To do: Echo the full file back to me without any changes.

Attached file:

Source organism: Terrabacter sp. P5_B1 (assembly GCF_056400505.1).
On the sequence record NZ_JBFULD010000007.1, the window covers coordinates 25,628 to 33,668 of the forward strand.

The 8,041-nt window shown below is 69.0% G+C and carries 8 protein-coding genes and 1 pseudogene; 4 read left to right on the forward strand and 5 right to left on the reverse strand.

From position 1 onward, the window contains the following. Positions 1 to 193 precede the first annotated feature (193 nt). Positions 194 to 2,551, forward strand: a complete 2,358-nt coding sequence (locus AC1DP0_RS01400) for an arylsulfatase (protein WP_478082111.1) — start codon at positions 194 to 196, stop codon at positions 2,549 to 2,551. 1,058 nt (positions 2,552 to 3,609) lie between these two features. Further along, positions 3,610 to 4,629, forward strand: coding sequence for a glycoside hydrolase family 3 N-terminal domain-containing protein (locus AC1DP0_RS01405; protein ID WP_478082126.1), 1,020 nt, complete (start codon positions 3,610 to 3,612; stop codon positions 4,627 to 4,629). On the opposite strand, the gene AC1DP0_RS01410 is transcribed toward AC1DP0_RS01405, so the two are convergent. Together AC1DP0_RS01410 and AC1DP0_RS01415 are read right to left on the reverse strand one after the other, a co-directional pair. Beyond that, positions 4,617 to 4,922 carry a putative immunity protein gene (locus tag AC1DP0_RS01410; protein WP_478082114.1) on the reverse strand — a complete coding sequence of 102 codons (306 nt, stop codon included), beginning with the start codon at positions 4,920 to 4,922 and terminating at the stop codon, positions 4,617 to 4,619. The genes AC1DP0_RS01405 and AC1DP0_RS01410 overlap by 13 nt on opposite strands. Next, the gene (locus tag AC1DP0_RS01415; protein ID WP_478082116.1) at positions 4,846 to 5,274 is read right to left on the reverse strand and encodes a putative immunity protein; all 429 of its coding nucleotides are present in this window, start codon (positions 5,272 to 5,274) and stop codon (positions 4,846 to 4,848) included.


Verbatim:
Source organism: Terrabacter sp. P5_B1 (assembly GCF_056400505.1).
On the sequence record NZ_JBFULD010000007.1, the window covers coordinates 25,628 to 33,668 of the forward strand.

The 8,041-nt window shown below is 69.0% G+C and carries 8 protein-coding genes and 1 pseudogene; 4 read left to right on the forward strand and 5 right to left on the reverse strand.

From position 1 onward, the window contains the following. Positions 1 to 193 precede the first annotated feature (193 nt). Positions 194 to 2,551, forward strand: a complete 2,358-nt coding sequence (locus AC1DP0_RS01400) for an arylsulfatase (protein WP_478082111.1) — start codon at positions 194 to 196, stop codon at positions 2,549 to 2,551. 1,058 nt (positions 2,552 to 3,609) lie between these two features. Further along, positions 3,610 to 4,629, forward strand: coding sequence for a glycoside hydrolase family 3 N-terminal domain-containing protein (locus AC1DP0_RS01405; protein ID WP_478082126.1), 1,020 nt, complete (start codon positions 3,610 to 3,612; stop codon positions 4,627 to 4,629). On the opposite strand, the gene AC1DP0_RS01410 is transcribed toward AC1DP0_RS01405, so the two are convergent. Together AC1DP0_RS01410 and AC1DP0_RS01415 are read right to left on the reverse strand one after the other, a co-directional pair. Beyond that, positions 4,617 to 4,922 carry a putative immunity protein gene (locus tag AC1DP0_RS01410; protein WP_478082114.1) on the reverse strand — a complete coding sequence of 102 codons (306 nt, stop codon included), beginning with the start codon at positions 4,920 to 4,922 and terminating at the stop codon, positions 4,617 to 4,619. The genes AC1DP0_RS01405 and AC1DP0_RS01410 overlap by 13 nt on opposite strands. Next, the gene (locus tag AC1DP0_RS01415; protein ID WP_478082116.1) at positions 4,846 to 5,274 is read right to left on the reverse strand and encodes a putative immunity protein; all 429 of its coding nucleotides are present in this window, start codon (positions 5,272 to 5,274) and stop codon (positions 4,846 to 4,848) included.